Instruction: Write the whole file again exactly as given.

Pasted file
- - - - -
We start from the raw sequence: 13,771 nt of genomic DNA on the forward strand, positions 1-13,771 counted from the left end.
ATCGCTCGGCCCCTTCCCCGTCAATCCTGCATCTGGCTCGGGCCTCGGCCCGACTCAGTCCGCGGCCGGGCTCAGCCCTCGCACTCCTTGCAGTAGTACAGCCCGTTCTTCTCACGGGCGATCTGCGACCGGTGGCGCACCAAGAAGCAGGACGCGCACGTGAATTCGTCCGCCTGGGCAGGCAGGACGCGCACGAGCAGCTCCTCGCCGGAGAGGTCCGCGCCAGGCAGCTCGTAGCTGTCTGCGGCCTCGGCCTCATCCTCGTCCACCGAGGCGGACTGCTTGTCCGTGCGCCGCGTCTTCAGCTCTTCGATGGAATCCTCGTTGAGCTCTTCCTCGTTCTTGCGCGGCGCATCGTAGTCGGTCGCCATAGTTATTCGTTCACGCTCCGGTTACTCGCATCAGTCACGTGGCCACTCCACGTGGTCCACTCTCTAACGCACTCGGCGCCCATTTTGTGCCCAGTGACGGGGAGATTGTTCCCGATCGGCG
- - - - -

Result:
We start from the raw sequence: 13,771 nt of genomic DNA on the forward strand, positions 1-13,771 counted from the left end.
ATCGCTCGGCCCCTTCCCCGTCAATCCTGCATCTGGCTCGGGCCTCGGCCCGACTCAGTCCGCGGCCGGGCTCAGCCCTCGCACTCCTTGCAGTAGTACAGCCCGTTCTTCTCACGGGCGATCTGCGACCGGTGGCGCACCAAGAAGCAGGACGCGCACGTGAATTCGTCCGCCTGGGCAGGCAGGACGCGCACGAGCAGCTCCTCGCCGGAGAGGTCCGCGCCAGGCAGCTCGTAGCTGTCTGCGGCCTCGGCCTCATCCTCGTCCACCGAGGCGGACTGCTTGTCCGTGCGCCGCGTCTTCAGCTCTTCGATGGAATCCTCGTTGAGCTCTTCCTCGTTCTTGCGCGGCGCATCGTAGTCGGTCGCCATAGTTATTCGTTCACGCTCCGGTTACTCGCATCAGTCACGTGGCCACTCCACGTGGTCCACTCTCTAACGCACTCGGCGCCCATTTTGTGCCCAGTGACGGGGAGATTGTTCCCGATCGGCG